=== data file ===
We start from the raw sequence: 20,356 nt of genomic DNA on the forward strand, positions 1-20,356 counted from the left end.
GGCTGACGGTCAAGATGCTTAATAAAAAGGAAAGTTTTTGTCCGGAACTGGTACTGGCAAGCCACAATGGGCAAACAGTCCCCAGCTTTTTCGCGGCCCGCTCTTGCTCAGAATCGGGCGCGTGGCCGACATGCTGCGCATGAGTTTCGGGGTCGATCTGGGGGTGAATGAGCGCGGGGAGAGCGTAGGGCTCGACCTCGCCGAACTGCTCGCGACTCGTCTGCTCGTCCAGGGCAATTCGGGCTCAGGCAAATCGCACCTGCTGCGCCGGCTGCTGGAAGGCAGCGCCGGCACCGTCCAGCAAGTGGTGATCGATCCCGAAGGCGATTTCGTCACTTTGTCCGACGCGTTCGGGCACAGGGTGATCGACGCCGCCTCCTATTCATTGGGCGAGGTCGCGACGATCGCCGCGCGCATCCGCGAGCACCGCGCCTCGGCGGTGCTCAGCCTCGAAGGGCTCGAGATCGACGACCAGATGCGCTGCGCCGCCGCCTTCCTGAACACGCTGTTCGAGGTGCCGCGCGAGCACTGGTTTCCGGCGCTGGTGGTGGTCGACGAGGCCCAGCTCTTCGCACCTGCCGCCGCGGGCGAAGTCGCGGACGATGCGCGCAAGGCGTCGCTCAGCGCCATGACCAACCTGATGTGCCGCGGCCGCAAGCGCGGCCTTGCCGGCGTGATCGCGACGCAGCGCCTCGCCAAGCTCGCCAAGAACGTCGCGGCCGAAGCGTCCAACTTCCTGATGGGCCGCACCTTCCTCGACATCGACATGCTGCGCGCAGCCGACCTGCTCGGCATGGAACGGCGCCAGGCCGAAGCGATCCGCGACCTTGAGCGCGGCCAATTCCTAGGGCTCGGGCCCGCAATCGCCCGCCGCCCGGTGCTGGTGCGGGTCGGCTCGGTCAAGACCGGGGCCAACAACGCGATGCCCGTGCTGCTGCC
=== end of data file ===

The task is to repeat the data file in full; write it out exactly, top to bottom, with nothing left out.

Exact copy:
We start from the raw sequence: 20,356 nt of genomic DNA on the forward strand, positions 1-20,356 counted from the left end.
GGCTGACGGTCAAGATGCTTAATAAAAAGGAAAGTTTTTGTCCGGAACTGGTACTGGCAAGCCACAATGGGCAAACAGTCCCCAGCTTTTTCGCGGCCCGCTCTTGCTCAGAATCGGGCGCGTGGCCGACATGCTGCGCATGAGTTTCGGGGTCGATCTGGGGGTGAATGAGCGCGGGGAGAGCGTAGGGCTCGACCTCGCCGAACTGCTCGCGACTCGTCTGCTCGTCCAGGGCAATTCGGGCTCAGGCAAATCGCACCTGCTGCGCCGGCTGCTGGAAGGCAGCGCCGGCACCGTCCAGCAAGTGGTGATCGATCCCGAAGGCGATTTCGTCACTTTGTCCGACGCGTTCGGGCACAGGGTGATCGACGCCGCCTCCTATTCATTGGGCGAGGTCGCGACGATCGCCGCGCGCATCCGCGAGCACCGCGCCTCGGCGGTGCTCAGCCTCGAAGGGCTCGAGATCGACGACCAGATGCGCTGCGCCGCCGCCTTCCTGAACACGCTGTTCGAGGTGCCGCGCGAGCACTGGTTTCCGGCGCTGGTGGTGGTCGACGAGGCCCAGCTCTTCGCACCTGCCGCCGCGGGCGAAGTCGCGGACGATGCGCGCAAGGCGTCGCTCAGCGCCATGACCAACCTGATGTGCCGCGGCCGCAAGCGCGGCCTTGCCGGCGTGATCGCGACGCAGCGCCTCGCCAAGCTCGCCAAGAACGTCGCGGCCGAAGCGTCCAACTTCCTGATGGGCCGCACCTTCCTCGACATCGACATGCTGCGCGCAGCCGACCTGCTCGGCATGGAACGGCGCCAGGCCGAAGCGATCCGCGACCTTGAGCGCGGCCAATTCCTAGGGCTCGGGCCCGCAATCGCCCGCCGCCCGGTGCTGGTGCGGGTCGGCTCGGTCAAGACCGGGGCCAACAACGCGATGCCCGTGCTGCTGCC